Hard persimmons on the left, soft ones on the right.
Yi loves figs but I now love persimmons, only Italian persimmons., because they are super sweet, juicy and don't have that 'pull in the mouth' feeling. That's one hard persimmon on the left and three soft ones in the tray.
Of all the fruits I ate in Italy last month, the persimmons were the best. The grapes were sweet and juicy, the plums too, and the melons, but it was the persimmons that took my breath away. In Malaysia, we get persimmons from Korea and Israel and the fruit vendors always tell us that the best persimmons in the world are from Israel. They are wrong. Israeli persimmons are not very sweet (at least not the ones we get here), small (half the size of Italian persimmons), flat on both ends and give a slight 'pull in the mouth', like some unripe fruits do. That's the main reason why persimmons were not on my list of favorite fruits. Italian persimmons don't give that unpleasant mouth feel and are more like Chinese persimmons, big, sweet and very juicy. Persimmons, like oranges, originated from China. I didn't know that hard persimmons and soft persimmons are two different varieties until I was told so in Italy. I've always eaten hard persimmons while my mom, who grew up in China, thinks persimmons are best soft. Apparently the Italians prefer soft persimmons too. The soft persimmons, called kaki, are more prevalent. My new Italian friend Walter, a great cook, gave me a persimmon recipe that sounds so mouth-watering that I want to share with you in case you can get hold of kaki.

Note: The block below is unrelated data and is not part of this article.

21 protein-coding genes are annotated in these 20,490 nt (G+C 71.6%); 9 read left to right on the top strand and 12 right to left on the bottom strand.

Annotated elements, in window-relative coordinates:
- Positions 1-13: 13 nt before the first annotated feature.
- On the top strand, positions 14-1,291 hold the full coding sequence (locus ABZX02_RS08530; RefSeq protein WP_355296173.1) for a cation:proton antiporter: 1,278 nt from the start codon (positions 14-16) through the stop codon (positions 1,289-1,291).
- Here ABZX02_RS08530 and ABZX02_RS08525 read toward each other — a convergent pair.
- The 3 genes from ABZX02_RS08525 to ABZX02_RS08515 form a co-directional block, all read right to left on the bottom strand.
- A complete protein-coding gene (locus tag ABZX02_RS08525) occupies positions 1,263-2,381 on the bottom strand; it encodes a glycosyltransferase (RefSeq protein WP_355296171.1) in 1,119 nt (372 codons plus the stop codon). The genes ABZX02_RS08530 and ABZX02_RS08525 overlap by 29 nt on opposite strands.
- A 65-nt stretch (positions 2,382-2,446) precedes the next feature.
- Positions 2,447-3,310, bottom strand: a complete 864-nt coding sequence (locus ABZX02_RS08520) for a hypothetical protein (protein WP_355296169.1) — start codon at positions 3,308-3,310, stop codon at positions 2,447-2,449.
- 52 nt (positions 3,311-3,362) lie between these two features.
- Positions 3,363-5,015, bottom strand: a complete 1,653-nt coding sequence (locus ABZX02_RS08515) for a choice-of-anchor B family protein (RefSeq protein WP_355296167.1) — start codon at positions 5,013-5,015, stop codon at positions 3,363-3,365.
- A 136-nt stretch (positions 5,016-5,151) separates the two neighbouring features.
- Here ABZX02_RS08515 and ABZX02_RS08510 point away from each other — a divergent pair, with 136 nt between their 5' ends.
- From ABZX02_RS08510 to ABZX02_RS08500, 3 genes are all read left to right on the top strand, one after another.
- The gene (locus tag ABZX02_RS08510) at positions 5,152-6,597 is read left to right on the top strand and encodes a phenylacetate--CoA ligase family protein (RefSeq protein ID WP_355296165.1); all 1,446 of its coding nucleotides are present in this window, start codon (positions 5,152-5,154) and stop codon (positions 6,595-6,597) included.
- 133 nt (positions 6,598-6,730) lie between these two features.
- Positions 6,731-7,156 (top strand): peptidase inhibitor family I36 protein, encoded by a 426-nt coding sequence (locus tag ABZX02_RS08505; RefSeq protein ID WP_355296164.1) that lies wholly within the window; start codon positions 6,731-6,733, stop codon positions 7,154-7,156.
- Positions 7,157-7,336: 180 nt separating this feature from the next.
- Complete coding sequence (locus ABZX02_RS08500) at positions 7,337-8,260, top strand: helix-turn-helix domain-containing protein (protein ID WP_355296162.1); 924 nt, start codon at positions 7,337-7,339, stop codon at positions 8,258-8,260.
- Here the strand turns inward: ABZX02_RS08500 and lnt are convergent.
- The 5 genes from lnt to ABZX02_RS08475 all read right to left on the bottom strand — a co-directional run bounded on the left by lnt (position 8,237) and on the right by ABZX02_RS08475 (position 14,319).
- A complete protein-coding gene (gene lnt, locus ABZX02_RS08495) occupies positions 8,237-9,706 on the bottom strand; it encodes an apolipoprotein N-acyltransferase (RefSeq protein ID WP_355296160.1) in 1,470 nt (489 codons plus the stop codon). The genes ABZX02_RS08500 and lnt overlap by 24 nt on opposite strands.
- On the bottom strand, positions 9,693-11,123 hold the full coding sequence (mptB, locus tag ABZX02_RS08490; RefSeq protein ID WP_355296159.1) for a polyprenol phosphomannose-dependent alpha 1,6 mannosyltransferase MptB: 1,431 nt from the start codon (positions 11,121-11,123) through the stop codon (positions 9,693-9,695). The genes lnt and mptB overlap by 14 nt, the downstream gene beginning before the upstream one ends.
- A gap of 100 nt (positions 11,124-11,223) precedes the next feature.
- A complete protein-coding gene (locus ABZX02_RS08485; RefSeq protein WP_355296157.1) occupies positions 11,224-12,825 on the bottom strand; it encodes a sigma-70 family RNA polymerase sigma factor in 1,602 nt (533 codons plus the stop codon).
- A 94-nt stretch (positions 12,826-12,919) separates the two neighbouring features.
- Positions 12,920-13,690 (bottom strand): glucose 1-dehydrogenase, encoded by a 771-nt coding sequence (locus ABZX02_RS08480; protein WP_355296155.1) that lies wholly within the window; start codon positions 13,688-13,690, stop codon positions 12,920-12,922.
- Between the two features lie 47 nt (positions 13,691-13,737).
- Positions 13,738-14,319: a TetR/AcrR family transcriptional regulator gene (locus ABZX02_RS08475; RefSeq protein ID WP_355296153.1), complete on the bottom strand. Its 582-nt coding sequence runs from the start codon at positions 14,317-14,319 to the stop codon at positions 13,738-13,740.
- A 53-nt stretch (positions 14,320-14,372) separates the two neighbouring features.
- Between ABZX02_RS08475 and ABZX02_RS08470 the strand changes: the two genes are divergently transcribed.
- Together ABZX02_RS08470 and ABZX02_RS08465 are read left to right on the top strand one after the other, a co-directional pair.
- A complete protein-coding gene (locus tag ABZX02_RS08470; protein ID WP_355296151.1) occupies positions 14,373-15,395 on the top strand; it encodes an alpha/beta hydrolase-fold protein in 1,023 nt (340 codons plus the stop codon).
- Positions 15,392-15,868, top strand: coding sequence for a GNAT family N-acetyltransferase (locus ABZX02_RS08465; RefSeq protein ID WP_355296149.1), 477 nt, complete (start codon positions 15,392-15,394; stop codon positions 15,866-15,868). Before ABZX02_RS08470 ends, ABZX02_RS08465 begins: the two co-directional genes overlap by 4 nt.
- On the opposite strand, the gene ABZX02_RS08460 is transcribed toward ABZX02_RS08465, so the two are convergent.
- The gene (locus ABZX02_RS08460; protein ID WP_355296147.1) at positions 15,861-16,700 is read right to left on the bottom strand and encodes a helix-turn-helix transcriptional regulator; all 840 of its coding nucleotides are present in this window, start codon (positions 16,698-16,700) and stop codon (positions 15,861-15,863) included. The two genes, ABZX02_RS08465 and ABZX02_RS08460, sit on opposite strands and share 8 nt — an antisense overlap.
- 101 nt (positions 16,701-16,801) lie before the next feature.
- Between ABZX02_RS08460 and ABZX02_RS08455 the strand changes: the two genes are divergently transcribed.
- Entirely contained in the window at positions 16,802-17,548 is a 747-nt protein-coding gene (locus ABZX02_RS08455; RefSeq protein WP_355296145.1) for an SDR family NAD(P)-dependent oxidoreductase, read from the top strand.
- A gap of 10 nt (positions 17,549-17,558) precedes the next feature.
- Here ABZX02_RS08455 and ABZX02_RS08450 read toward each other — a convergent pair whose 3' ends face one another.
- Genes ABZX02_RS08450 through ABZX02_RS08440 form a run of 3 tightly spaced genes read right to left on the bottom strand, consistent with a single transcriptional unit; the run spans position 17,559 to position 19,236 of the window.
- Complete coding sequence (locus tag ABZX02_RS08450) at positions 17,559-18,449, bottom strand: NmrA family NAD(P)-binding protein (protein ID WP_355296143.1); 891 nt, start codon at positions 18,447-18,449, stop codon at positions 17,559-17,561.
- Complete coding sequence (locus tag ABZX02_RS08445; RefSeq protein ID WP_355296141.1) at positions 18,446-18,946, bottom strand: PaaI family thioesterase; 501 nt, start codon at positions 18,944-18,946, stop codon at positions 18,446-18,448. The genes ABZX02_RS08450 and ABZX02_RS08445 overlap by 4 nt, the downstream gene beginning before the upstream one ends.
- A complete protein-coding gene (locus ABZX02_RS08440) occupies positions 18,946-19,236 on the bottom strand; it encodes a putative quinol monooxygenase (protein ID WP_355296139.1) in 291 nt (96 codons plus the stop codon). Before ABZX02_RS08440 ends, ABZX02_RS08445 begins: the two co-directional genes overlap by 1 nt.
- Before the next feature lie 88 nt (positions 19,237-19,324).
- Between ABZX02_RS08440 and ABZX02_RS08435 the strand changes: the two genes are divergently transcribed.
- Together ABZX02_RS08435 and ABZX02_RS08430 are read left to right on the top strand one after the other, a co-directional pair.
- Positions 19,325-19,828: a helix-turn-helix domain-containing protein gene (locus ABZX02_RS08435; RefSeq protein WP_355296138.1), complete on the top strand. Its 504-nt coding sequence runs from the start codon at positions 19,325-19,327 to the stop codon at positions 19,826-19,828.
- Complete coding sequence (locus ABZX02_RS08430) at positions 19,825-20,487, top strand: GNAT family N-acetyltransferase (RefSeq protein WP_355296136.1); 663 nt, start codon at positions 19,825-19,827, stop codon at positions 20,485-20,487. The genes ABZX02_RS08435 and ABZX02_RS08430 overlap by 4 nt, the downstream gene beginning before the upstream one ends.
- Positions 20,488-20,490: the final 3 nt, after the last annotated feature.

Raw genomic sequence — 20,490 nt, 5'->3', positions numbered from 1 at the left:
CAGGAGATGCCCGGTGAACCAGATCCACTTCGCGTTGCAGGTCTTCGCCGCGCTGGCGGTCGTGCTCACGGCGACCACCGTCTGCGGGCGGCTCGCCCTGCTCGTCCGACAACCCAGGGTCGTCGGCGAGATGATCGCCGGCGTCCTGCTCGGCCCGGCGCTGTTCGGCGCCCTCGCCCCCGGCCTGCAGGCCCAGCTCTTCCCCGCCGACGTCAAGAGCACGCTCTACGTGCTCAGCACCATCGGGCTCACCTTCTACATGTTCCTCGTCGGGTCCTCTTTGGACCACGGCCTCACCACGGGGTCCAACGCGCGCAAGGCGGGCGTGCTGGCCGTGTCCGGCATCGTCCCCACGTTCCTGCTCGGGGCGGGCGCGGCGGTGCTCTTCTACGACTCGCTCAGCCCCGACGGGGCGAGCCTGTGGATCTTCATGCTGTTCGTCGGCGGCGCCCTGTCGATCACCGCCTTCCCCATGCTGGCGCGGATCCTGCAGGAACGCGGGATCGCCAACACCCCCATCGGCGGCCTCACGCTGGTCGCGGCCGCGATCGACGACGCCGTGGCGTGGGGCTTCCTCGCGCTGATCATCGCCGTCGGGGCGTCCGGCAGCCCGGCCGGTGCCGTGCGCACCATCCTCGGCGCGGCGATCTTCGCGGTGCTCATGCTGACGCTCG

Persimmon Coulis With Whipped Cream N Marron Glaces
1. Blend and sieve the pulp of 4 kaki persimmons + 4 T fine sugar + juice from 1/2 lemon (you just made a thick sauce called coulis).
2. Divide the persimmon coulis into 4 or 5 individual deep dish/bowls, top with a large dollop of freshly whipped cream (not too sweetened), top again with choc chips or even better, marrons glaces (candied chestnuts).
Doesn't that sound awesome? I can imagine how it looks and tastes!